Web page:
When it comes to tower speakers, you’ll also likely run into two different types, passive or active. Passive means that the audio component relies on an external means to power it, while an active speaker has the ability to power itself.
An active speaker has a built in amplifier (that’s the thing that amplifies the signal and helps produce the output) while a passive one does not.
Typically, if you don’t have a receiver then you’ll want to go with an active kind; especially if you prioritize things like Bluetooth. That way you’ll still be able to enjoy your content.
But if you don’t necessarily need this and you plan on using them for home theater, then you can just stick with the passive kind.
Two Way Or Three Way Designs
Yet another thing that you might come across is talk about 2 and 3 way designs. To make things simple, a 2 way speaker has 2 drivers, one for the bass (the woofer) and one for the treble (the tweeter) They’re the most common one you’ll see.
A 3 way is different in that it introduces a third driver for the midrange. On average, I’ve found 3 way designs to sound a little more lively and realistic than the ones with 2, but if a speaker is of high enough quality then that won’t matter too much.
So my advice would be to try for one with a bass, treble, and midrange driver, but it’s not the end of the world if you don’t. This is especially true if you plan on using these for home theater since the subwoofer would cover a lot of those frequencies anyway.
Though these are the types you’re likely to encounter the most often, there are additional types that aren’t as common. They’re usually in higher end models, and boast an even greater frequency range.
Speaking of which..
The frequency response is another important metric when it comes to a good floor stander. Think of this as the entire sound range that it’s capable of producing, the min and max if you will.
The number on the left is measured in Hertz (Hz) and the number on the right is measured in Kilohertz (KHz)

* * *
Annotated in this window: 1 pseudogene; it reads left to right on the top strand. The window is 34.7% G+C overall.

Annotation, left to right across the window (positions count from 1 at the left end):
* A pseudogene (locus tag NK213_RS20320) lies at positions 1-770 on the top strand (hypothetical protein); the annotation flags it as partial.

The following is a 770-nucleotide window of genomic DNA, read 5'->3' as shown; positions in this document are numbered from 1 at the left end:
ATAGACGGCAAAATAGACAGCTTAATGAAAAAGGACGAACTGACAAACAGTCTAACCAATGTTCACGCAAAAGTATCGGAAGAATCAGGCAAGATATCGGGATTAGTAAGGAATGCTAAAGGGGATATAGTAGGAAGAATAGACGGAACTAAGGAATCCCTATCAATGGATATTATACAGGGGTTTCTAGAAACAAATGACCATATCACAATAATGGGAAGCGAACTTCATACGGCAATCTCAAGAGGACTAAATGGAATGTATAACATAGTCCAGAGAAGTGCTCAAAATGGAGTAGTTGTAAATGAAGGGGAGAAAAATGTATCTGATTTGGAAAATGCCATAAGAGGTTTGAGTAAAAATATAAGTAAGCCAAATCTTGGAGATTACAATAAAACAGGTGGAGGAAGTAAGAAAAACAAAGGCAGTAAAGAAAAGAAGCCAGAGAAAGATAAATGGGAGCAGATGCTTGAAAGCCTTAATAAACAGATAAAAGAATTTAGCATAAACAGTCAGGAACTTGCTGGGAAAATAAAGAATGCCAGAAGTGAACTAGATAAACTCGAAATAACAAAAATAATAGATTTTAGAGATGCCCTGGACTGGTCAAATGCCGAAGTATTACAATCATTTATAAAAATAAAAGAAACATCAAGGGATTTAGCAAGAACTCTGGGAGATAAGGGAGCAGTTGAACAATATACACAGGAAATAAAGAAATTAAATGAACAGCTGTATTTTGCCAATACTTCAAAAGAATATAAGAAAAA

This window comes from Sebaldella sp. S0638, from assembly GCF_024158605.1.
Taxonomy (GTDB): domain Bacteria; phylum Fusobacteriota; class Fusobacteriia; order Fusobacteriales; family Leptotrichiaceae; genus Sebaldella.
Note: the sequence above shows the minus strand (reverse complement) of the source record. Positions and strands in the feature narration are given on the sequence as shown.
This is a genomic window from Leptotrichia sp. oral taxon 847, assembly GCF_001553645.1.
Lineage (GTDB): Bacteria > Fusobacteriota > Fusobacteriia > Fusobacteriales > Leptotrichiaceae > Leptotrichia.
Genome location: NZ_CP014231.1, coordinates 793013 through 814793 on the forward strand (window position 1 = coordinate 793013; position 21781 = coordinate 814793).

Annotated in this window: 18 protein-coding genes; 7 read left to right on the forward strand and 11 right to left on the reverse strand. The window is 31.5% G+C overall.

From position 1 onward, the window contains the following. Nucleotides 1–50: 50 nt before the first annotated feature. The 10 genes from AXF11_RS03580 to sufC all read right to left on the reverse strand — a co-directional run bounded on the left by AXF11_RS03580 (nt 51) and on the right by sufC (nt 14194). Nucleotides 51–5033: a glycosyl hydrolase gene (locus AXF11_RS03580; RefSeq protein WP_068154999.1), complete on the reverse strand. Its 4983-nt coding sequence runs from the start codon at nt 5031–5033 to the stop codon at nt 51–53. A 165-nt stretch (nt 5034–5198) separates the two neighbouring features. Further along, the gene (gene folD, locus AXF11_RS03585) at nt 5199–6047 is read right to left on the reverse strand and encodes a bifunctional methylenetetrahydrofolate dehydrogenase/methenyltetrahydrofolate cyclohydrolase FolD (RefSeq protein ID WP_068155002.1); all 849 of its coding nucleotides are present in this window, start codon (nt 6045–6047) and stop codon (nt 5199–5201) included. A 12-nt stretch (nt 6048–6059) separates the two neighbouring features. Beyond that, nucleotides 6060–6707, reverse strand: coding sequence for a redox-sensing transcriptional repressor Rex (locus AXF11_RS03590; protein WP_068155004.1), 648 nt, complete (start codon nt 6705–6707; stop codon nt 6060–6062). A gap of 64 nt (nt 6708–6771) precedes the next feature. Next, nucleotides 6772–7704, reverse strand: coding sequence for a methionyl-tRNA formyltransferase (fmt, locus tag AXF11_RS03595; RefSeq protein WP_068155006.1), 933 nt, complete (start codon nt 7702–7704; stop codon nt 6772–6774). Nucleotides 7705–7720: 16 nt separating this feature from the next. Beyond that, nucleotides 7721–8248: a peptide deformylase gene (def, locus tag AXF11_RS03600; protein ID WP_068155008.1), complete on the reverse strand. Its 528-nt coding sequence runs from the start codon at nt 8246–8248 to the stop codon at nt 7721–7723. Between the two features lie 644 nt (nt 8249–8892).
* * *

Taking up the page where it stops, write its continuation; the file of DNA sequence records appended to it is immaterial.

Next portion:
You’ll want the number on the left to be as low as possible since this is a measure of how low the speaker can go. Obviously the lower the better since that’ll make things that much more impactful and engaging.
For the number on the right, the opposite is true.
You’ll want that one to be as high as possible since this is a gauge of how high it can go. The higher it is, the more detail you’ll be able to hear.
Ultimately the greater the distance between these 2 numbers the better. That way you get the greatest dynamic range possible.
Lastly, while not nearly as important as some of the other points, the look of the speaker is still pretty important too. Try to get one that somewhat matches the aesthetic of the room so that it isn’t an eyesore when it comes time to enjoy your content.
Well peeps, that about does it for the best floorstanding speakers for 2020. There’s undoubtedly a lot of great choices out there, so these are the 10 that I’ve tried that I feel would be worth your time.
Hopefully you found it helpful, and you’ll soon be on your way to sweet surround sound goodness.
Feel free to leave a comment about what you went with and how you liked it. Until next time, make it easy, keep it simple. 😉
Hey everyone it’s nice to meet you. I’m Jasmere, the founder of Easy Home Theater. I’ve been with this hobby for many years now, and decided to create this site to share everything that I’ve learned from personal experience with you. I also happen to be a huge gamer, lover of all things tech related, and a major fitness buff. Feel free to say hey!